Texas legislators will return to Austin on Thursday to finalize work on some of the most controversial conservative priorities that have emerged in states across the country this year.
Gov. Greg Abbott (R) said in a statement Wednesday that the legislature would tackle a major package of election overhauls that failed at the last minute in May when House Democrats staged a surprise walkout, denying a quorum and killing the bill.
Republicans had pledged to revive the legislation, which makes changes to rules related to early voting and curbside voting, bans round-the-clock voting centers and eliminates straight-ticket voting. It would also limit the use of drop-boxes for those who cast absentee ballots.
In an effort to force legislative action after the walkout, Abbott vetoed a budget provision that would have funded the state legislature itself.
The Texas voting overhaul is among the most comprehensive in a series of measures across the country aimed at reforming election rules in the wake of the 2020 elections. Republican governors have signed similarly sweeping bills in states like Arizona and Georgia, and legislators have passed measures that have been or will be vetoed by Democratic governors in Michigan, Pennsylvania and Wisconsin.
Texas legislators will also take up a measure meant to ban teaching of critical race theory, after a similar measure died in the state House. Opponents of that measure have criticized it as overly vague, putting teachers at risk of legal action if they discuss issues well outside the purview of critical race theory.
Abbott is also seeking action on a bill prohibiting transgender people from participating in sports leagues that conform to their gender identity, another top priority of conservative legislatures this year.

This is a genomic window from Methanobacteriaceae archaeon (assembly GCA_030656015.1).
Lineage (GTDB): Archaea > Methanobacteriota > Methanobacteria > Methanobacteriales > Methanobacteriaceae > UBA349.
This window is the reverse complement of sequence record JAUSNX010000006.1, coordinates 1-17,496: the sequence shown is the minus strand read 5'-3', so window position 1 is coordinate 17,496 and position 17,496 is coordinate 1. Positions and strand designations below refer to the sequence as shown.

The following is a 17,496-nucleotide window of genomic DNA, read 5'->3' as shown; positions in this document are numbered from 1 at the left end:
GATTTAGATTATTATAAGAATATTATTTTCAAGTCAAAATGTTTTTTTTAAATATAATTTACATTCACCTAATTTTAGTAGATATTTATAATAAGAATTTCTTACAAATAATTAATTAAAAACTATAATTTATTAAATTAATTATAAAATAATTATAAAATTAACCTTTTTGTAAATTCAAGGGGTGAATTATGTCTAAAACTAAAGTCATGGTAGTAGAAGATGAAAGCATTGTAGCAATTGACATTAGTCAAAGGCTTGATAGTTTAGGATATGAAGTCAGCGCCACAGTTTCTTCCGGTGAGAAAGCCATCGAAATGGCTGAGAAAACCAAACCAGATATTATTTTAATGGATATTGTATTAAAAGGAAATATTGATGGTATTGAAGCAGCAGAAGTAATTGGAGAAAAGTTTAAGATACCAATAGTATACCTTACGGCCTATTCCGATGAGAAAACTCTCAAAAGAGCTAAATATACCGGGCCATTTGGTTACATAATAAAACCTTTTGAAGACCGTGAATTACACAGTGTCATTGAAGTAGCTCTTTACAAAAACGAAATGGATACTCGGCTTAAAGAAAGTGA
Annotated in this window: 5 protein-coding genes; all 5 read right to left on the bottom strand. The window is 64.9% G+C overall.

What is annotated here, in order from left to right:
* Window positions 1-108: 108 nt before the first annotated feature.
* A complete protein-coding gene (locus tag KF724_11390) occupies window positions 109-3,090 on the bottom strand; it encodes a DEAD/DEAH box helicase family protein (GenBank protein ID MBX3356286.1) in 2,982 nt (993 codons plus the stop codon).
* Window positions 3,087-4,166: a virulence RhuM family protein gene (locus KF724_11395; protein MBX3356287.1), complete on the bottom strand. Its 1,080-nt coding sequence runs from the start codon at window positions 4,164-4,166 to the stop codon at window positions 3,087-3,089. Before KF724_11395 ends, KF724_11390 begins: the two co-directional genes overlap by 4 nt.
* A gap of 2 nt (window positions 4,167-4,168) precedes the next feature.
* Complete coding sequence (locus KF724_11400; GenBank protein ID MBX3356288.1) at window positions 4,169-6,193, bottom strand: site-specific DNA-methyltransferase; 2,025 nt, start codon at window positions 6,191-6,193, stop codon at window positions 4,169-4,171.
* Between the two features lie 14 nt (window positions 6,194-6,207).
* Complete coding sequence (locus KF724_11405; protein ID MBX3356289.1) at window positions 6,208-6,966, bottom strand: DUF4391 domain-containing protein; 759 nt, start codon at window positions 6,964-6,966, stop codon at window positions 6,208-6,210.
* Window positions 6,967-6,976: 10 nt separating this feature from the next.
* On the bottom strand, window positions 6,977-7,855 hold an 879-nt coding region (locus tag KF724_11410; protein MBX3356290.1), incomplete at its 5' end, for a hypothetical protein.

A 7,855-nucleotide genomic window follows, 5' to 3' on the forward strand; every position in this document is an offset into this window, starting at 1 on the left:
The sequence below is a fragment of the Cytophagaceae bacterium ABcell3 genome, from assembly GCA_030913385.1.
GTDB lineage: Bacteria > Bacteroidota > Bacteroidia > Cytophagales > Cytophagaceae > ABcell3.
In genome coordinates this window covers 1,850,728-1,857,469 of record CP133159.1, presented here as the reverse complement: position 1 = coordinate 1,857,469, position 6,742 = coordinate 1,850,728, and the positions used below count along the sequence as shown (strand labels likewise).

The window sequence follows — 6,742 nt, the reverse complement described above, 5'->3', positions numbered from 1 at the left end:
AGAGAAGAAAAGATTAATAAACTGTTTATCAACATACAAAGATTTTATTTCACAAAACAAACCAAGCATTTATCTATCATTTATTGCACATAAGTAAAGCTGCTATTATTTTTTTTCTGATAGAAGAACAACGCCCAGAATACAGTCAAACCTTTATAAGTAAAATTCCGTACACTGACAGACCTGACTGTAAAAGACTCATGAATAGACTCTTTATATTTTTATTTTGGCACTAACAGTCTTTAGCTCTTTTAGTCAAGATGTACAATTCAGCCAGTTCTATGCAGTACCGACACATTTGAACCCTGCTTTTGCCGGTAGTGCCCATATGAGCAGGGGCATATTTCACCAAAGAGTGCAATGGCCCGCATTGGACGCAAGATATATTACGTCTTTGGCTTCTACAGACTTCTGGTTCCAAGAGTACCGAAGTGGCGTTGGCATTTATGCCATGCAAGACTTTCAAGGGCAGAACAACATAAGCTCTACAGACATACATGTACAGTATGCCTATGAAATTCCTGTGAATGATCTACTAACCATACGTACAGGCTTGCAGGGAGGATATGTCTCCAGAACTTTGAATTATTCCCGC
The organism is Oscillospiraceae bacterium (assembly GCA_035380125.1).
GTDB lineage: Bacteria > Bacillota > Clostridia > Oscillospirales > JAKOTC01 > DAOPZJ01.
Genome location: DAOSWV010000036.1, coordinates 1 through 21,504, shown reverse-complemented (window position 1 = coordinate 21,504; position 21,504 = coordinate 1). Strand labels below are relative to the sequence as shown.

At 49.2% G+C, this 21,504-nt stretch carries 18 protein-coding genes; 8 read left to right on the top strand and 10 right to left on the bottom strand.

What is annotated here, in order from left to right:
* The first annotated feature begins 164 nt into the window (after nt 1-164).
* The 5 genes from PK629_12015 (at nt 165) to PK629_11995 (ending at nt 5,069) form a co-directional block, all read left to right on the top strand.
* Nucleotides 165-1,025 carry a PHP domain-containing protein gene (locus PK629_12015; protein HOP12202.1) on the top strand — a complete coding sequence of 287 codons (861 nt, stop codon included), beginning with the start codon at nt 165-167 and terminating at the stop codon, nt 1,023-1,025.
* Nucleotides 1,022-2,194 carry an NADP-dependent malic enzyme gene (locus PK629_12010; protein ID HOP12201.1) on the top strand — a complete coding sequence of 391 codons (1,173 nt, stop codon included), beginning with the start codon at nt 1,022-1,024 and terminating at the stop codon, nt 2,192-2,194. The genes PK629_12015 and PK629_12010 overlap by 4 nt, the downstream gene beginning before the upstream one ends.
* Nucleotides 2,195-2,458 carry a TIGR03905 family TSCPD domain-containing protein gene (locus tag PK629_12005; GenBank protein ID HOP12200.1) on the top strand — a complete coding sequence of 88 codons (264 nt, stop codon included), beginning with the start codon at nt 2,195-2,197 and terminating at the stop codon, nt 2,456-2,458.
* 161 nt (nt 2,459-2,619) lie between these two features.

And legislators plan to consider a bill to hold social media companies to account if they ban or censor certain kinds of speech. That measure, which has become a Republican priority after Twitter and Facebook banned former President Trump from their platforms over his incitement of the Jan. 6 insurrection, is likely to open a new front of the culture wars in conservative legislatures this year and next.
Finally, the legislature will take up a bill to bar doctors from prescribing abortion-inducing drugs by mail or delivery service. The measure would also toughen laws related to reporting abortions performed in the state.
“We have unfinished business to ensure that Texas remains the most exceptional state in America,” Abbott said in a statement announcing his legislative priorities.
The special session is Abbott’s last chance to bolster his conservative credentials ahead of his 2022 re-election bid, when he will face at least two challenges from the ultra-conservative wing of the Texas Republican Party.
Former state Sen. Don Huffines (R) and Allen West, the former Florida congressman who will resign as chairman of the Texas Republican Party next week, have both said they will run against Abbott.
A poll released Sunday by the Dallas Morning News and the University of Texas-Tyler showed 50 percent of Texans approved of the job Abbott has done as governor. Eight in 10 Republicans like the job Abbott has done so far.
Among those Republican voters, 52 percent said they would favor Abbott in a GOP primary. Thirteen percent said they preferred a more conservative Republican, while 22 percent said they wanted to see a candidate more in the mold of Trump.